This means we will basically have to write a C-extension, which provides us with an incallereval, which we can use to complete the code-snippet shown above.

There should be one – and preferably only one – obvious way to do it.

Speaking of obvious ways to do something, let’s take a look at the following code snippet in which we (try to) create a chain of functions, that print some values in a list. (Note, that the task is not about printing values, it is about creating functions)

values = map(lambda n: n + 1, range(5))
countdown = lambda: print(0)
for value in values:
    def countdown(nextstep = countdown):
        print(value, end = " ")
        nextstep()

countdown()

At least this piece of Python code will do exactly what you expect it to and print “5 5 5 5 5 0.”

Yay? This is because for/in doesn’t make ‘value’ local to its body (watch my wording: I haven’t said “make a new child scope,” since that wouldn’t be possible for a whole list of other design oddities, like not being able to mutate variables from outer scopes without nonlocal boilerplate).

This however isn’t an issue because there is an – I suppose elegant – solution to this problem:

values = map(lambda n: n + 1, range(5))
countdown = lambda: print(0)
for value in values:
    def closure(value = value):
        global countdown
        def countdown(nextstep = countdown):
            print(value, end = " ")
            nextstep()
    closure()

countdown()

And now we get the expected “5 4 3 2 1 0.”

Well, unless of course your printer is a local variable, in which case you have to use the nonlocal keyword to access it instead of the global keyword required to access globals. (Clean design hitting us again, I suspect)

Simple is better than complex.

Complex is better than complicated.

Flat is better than nested.

Sparse is better than dense.

Readability counts.

But hey, this isn’t that bad. At least you get access to the last element of the object you were iterating on using the loop variable after it finished. (I bet you use this feature all the time)

Now for what it’s worth and in Python’s defence, the alternative would be to introduce a kind of semi-scope to the language, which holds local variables, though where assigning to any variable but a few truly-locals would set them to the outer scope, which isn’t the cleanest language design either. You see, Python messed that one up much much earlier.

Next thing on the list: Object orientation. (Or how not to worry about it and happily override without any awareness whatsoever)

Let’s make a simple Python class.

class A:
    x = 5
    def f(self):
        print(self.g(self.x))
    def g(self, x):
        return x + 1

a = A()
a.f()

As code prints 6 as you might expect. Now, imagine for a moment, that you weren’t the author of this class. (and I bet you use classes you aren’t the author of) You most likely don’t know all of the variables it provides and uses internally, and you most likely don’t know all of the methods it provides and uses internally.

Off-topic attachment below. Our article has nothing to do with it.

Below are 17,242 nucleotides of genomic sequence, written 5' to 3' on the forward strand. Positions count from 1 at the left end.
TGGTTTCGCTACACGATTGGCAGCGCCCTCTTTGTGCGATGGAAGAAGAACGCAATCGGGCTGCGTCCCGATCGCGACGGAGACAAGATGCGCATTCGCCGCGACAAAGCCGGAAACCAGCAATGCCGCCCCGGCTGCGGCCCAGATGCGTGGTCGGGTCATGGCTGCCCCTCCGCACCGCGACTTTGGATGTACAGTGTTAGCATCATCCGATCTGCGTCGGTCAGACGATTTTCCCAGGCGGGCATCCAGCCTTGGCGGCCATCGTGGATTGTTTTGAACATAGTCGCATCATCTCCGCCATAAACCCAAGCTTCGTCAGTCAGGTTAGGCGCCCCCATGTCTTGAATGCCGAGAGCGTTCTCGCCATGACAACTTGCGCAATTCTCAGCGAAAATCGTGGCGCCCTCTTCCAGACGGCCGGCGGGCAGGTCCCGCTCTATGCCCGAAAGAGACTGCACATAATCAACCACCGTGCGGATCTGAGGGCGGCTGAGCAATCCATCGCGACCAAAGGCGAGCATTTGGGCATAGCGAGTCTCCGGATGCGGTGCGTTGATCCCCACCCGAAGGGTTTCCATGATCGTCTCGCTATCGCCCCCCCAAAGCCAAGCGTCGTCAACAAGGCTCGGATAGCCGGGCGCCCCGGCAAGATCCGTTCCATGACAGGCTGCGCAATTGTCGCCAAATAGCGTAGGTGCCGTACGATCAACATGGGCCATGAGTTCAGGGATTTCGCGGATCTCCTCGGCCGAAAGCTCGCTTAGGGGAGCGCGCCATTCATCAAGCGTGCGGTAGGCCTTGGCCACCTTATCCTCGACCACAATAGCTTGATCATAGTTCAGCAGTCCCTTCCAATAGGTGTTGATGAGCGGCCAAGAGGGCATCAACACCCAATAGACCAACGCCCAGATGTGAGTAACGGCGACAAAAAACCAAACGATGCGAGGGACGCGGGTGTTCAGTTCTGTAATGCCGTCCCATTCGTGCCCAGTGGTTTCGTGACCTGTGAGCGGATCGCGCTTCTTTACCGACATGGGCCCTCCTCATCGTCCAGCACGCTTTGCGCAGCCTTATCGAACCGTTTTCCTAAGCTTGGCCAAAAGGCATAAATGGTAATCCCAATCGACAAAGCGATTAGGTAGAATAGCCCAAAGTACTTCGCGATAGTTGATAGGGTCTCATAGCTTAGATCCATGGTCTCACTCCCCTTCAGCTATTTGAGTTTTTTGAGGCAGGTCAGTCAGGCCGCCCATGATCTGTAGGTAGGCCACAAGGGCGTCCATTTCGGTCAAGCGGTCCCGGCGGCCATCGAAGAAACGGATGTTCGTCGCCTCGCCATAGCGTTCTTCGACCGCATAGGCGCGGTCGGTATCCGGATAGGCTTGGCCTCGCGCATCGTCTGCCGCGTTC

But maybe you are a risk seeker and still inherit from it and write the following.

class B(A):
    def __init__(self, x):
        self.x = x
    def g(self, x):
        return x + 2

b = B(0)
b.f()

Well congratulations, you have successfully messed up the assumptions of A’s author, because your variable x collides with the A’s variable x and even your method causes A’s one to be overridden (in the worst case, without you noticing it).

Note, that this does not apply to methods prefixed with two underscores.

In oder to avoid that, you’d have to either be aware of all of the variables and methods of a parent class or you would have to use some weird naming conventions, like prefixing every variable and method with a class name.

It seems to me, that the conveniences of dynamic scoping are deeply intermingled into all the other aspects of the Python language as well!

But can we really blame the designers of Python for that? After all, coming up with a good object system is hard.

The ignorant programmer might thing, that it would be possible to just provide a makeobject function, that creates a fresh minimal object, and setparents function, that alters the delegation tree, and just go on from there, so that the A class from above would look like the following.

def A():
  self = makeobject()
  self.x = 5
  self.f = lambda: print(self.g(self.x))
  self.g = lambda x: x + 1
  return self

a = A()
a.f()

The problem with this is that classes aren’t just functions, so a class decorator would have to be made. Also, syntax for setting nested structures through “def” should exist for convenience, then. (This however is not pythonic, as it would add to the consistency between “def” and “=”).

@makeclass(class)
def A(self):
  self.x = 5
  def self.f():
    print(self.g(self.x))
  def self.g(x):
    return x + 1

Being ignorant, she might also think, that defining B would then be as easy as the following.

@makeclass(class, A)
def B(self, x):
  self.x = x
  def self.g(self, x):
    return x + 2

b = B(0)
b.f()

She might also think, that explicit overriding would then be possible through a providerof primitive, that would get the concrete object in the tree, which implements that certain functionality, so that a version of B, where x shall be overridden would look like this, assuming a parentofclass.

@makeclass(class, A)
def B(self, x):
  providerof('x', parentofclass(self, A)).x = x
  def self.g(self, x):
    return x + 2

She might also assert, that this system includes metaclasses, since “class” could simply be replaced by any other metaclass, whose constructor would be used as a decorator and that adding a static method would be as free of magic as simply adding a method to the class object using def.

Also, she might think, that this system is free of all of the mentioned inconsistencies, like the function/callable differentiation.

She’d be right about all of that. It really can be that simple.

Even the implementation of class and makeclass would not be black magic.

class = makeobject()
def class.__call__(parents, constructor, classobject = None):
  if classobject is None:
    classobject = makeobject()
  setparents(classobject, class)
  classobject.__bases__ = parents
  # ...
  def classobject.__call__(*args, **kwargs):
    self = makeobject()
    # Initialize the parent structure (a bunch of tree hopping and makeobjects)
    constructor(self, *args, **kwargs)
    return self
  return classobject
class((class, object), class.__call__, class)

def makeclass(*parents):
  return lambda constructor: class(parents, constructor)

You see, Python isn’t the well designed language proponents like to call it. It has its quirks too, and some of them won’t be fixed any time soon.